By Andrea Ciannavei
I am not financially literate.
My chaos with money leads me to behave desperately.
Always paying back.
A text message came through on Saturday.
A marshal had taken possession of the apartment I kept in New York.
I had been withholding rent. I’m broke.
Eviction proceedings went forward and no one told me.
I’m going to pay. I always do.
Making amends for past wrongs done to others is easier than the ones I am supposed to make to myself.
I am a debtor.
You don’t get more American than me.
The only asset I have is a jeep. No home. No condo. Credit cards maxed.
The idea of owning a home makes my mind collapse in on itself.
A hysterical blindness arrives.
Homes and families are not pleasant things. They are heartache and secrets.
They are snake pits full of hissing monotonous gossip.
Choppy sentences. Nimble sidesteps.
The other problem with homes is they have doors.
Nothing good happens behind them when they are closed.
I do own one other thing – I almost forgot:
When I was 16, my mother told me she bought a plot for me at the St.
Her subconscious is very proactive.
It’s because of her husband. My father.
And her father before him.
Possibly my great-grandfather too but we will never know.
It’s because I was fat and embarrassing. Lane Bryant was the only place we could buy clothes to fit me in the 80s.
She once said to someone after a successful diet I had just completed, that my weight loss was the happiest time in her life.
I am, down to my organs, dropforged by generational sickness and inarticulate rage.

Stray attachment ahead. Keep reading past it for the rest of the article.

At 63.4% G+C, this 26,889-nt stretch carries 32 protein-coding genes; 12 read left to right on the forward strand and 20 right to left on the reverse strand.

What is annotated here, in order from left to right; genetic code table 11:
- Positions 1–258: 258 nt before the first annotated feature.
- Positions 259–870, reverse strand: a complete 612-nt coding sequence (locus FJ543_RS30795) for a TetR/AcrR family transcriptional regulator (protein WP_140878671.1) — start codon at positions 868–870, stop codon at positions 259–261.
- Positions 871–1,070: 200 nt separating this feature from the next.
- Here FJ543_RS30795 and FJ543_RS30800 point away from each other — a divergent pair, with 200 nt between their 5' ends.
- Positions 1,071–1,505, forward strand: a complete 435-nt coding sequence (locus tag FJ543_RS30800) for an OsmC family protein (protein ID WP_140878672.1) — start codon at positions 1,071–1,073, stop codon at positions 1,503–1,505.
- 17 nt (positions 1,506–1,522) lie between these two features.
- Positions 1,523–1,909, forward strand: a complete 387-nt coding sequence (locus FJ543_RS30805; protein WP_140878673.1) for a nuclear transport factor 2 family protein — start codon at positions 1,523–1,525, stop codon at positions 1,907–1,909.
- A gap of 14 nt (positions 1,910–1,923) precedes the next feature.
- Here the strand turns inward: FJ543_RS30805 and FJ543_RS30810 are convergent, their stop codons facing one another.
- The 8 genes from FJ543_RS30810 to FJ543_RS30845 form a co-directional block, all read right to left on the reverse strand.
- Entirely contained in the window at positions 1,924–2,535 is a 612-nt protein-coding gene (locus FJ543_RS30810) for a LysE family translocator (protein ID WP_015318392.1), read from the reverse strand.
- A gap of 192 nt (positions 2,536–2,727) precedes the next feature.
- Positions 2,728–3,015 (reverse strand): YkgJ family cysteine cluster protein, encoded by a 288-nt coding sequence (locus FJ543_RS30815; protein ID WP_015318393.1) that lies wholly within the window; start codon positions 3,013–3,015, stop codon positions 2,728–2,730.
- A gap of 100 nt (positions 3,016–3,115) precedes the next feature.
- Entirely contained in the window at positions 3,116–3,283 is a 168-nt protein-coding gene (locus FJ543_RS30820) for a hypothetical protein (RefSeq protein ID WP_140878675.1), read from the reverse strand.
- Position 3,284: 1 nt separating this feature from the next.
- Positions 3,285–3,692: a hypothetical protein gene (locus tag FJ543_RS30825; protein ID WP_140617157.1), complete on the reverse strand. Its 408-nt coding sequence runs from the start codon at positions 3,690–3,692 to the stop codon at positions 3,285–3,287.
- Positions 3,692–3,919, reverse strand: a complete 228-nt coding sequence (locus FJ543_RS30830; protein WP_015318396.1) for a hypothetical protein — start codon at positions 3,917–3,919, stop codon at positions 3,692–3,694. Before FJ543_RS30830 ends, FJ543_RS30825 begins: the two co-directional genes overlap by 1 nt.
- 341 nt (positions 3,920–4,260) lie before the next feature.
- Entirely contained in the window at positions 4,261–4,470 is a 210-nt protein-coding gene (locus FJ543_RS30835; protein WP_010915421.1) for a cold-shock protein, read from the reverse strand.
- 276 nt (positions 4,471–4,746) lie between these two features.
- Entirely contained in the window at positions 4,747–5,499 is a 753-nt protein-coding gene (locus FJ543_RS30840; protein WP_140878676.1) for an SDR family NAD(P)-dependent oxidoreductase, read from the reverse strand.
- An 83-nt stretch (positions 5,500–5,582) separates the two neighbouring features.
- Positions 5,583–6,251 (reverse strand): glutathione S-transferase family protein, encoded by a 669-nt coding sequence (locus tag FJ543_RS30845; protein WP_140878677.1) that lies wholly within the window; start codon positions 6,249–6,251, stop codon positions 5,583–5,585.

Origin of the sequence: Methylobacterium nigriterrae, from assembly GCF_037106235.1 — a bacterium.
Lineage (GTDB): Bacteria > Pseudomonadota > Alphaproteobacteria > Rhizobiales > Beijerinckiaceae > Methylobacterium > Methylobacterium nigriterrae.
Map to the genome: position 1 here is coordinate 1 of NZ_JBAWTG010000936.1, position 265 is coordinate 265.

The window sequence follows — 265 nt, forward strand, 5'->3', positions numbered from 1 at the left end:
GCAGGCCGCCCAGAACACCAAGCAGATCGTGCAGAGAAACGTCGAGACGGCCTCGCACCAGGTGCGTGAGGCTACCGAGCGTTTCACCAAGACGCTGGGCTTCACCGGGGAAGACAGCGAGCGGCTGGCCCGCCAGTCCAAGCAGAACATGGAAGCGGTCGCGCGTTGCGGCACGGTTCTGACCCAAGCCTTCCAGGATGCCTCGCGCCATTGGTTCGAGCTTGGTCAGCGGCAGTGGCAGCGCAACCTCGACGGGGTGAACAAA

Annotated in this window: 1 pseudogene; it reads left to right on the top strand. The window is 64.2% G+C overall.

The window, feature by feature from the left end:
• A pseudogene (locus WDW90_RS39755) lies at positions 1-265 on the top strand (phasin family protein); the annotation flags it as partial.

Musty porn magazines in trash bags in the corner of garages.
And now here comes:
Me too. Me too. Me too.
Even more than rapists, molesters, assaulters and the incestuous:
I hate the people who are shocked.
There is a special place in hell for these innocent liars.
What world have they been living in all this time?
And when do I get my one-way ticket there?
Everyone wants to have empathy now.
That’s very nice. But it’s like finally getting the back rent.
Now I know how my New York landlord feels.
All this empathy has finally arrived but it’s 32 years late –
I’ve already cleaned up most of the damage.
Now that everyone wants to listen, I don’t want to tell.
No one gets to hear the details of my incest, or sexual assault when I was 15.
Or being kicked out of an all-girls Catholic school because I made the mistake of telling a girl what happened to me which made her parents mad.
Or the casual harassments on NYC street corners.
Fat asses are low hanging fruit.
No one will hear those details.
None of your business, you know.
Besides, they’re rusted and tangled and thrown willy-nilly
in the little plot of land I own in the St. Francis Cemetery.
My mother wants me buried with the family
but this is all she’s getting:
My jagged metal scrap heap.
I made my friends promise:
Should I die before my parents,
I am to be cremated and tossed into the Pacific Ocean.
No ceremony. No speeches.
Just get rid of the evidence.
Andrea Ciannavei is a Los Angeles-based TV writer and playwright. TV: The Path (Hulu), American Odyssey (NBC Universal), Season 2 of Copper (BBC America), Seasons 1 – 3 of Borgia (Tom Fontana, Executive Producer, Atlantique Creations SASU). Plays include Pretty Chin Up produced at LAByrinth Theater Company (Artistic Directors: Philip Seymour Hoffman and John Ortiz) at The Public Theater. She also traveled on behalf of Pulitzer Prize winner Marsha Norman to Thailand, India, South Africa, Kenya, Congo, Rwanda, Burundi, Egypt, Haiti and Ecuador, to conduct interviews and research on human trafficking, sex slavery, gender violence and socio-political and economic issues that impact women. She is a graduate of NYU’s Tisch School of the Arts’ Dramatic Writing Program and Juilliard’s Lila Acheson Playwriting Fellowship 2008-2010. She is a proud member and occupies a seat on the council of WGAE. Visit her website at www.andreaciannavei.com.
Photo credit: Tim Green via a Creative Commons license.